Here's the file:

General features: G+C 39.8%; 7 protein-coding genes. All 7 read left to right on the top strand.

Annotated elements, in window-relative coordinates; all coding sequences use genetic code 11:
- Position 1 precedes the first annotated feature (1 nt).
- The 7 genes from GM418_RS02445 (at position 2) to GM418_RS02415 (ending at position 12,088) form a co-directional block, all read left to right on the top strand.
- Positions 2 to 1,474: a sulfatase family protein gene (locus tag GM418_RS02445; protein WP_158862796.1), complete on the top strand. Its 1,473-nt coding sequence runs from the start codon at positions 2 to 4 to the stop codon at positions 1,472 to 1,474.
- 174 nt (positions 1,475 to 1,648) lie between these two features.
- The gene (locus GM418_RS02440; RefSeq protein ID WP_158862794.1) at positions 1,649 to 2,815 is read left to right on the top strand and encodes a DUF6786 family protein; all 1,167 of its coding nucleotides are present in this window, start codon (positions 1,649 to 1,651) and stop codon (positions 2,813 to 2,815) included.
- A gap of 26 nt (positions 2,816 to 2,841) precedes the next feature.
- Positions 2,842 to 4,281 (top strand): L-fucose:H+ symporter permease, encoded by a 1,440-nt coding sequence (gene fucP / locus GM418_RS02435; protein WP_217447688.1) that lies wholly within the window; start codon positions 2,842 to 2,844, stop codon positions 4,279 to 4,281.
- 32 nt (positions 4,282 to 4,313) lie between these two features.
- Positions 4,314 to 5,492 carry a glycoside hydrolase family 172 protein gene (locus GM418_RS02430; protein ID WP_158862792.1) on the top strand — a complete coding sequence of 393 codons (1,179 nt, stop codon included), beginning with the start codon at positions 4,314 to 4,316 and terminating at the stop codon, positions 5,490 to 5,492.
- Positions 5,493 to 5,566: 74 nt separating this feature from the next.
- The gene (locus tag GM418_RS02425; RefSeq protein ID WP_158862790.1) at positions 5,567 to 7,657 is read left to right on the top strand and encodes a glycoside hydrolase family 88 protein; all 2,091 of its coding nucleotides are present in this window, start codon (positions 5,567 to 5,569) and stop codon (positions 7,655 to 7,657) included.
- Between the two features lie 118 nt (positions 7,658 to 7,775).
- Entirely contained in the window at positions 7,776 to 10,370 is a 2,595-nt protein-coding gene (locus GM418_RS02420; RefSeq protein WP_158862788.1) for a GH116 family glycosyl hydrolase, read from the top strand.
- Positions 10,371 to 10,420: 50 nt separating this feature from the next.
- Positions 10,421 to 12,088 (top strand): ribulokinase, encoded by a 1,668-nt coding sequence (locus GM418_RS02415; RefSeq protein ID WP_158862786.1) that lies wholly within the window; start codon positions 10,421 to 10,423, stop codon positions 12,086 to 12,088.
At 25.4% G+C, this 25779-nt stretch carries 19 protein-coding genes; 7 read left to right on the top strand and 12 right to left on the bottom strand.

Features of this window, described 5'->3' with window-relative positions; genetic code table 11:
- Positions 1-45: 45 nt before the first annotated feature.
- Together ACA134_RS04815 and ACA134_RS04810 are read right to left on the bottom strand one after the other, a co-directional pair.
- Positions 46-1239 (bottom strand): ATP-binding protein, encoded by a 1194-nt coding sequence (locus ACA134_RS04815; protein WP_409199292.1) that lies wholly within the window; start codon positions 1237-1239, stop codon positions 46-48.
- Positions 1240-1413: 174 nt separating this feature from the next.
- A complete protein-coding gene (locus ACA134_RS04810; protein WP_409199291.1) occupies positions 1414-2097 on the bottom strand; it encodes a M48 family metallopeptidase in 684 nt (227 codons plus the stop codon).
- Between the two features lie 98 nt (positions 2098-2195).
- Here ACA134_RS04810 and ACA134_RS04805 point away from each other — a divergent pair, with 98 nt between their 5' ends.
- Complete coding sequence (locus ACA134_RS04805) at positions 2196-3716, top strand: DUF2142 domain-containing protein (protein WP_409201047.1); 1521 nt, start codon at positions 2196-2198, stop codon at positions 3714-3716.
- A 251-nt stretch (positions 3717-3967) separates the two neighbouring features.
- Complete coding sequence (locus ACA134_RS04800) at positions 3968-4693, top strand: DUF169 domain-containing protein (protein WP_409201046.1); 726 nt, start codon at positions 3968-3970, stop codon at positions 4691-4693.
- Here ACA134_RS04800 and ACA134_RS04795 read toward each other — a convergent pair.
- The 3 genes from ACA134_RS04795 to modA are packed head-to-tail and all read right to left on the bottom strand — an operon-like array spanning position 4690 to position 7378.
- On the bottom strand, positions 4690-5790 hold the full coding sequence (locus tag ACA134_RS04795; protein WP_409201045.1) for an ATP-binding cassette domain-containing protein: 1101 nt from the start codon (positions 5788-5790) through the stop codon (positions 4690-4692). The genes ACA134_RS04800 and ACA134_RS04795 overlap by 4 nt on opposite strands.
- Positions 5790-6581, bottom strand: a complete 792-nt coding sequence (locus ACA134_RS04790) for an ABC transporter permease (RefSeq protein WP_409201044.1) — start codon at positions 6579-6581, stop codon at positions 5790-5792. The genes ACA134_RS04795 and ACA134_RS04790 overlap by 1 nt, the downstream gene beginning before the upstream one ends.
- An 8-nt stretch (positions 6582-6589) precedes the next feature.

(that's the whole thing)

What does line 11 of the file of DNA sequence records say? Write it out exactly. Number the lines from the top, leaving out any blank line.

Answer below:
- Positions 4,314 to 5,492 carry a glycoside hydrolase family 172 protein gene (locus GM418_RS02430; protein ID WP_158862792.1) on the top strand — a complete coding sequence of 393 codons (1,179 nt, stop codon included), beginning with the start codon at positions 4,314 to 4,316 and terminating at the stop codon, positions 5,490 to 5,492.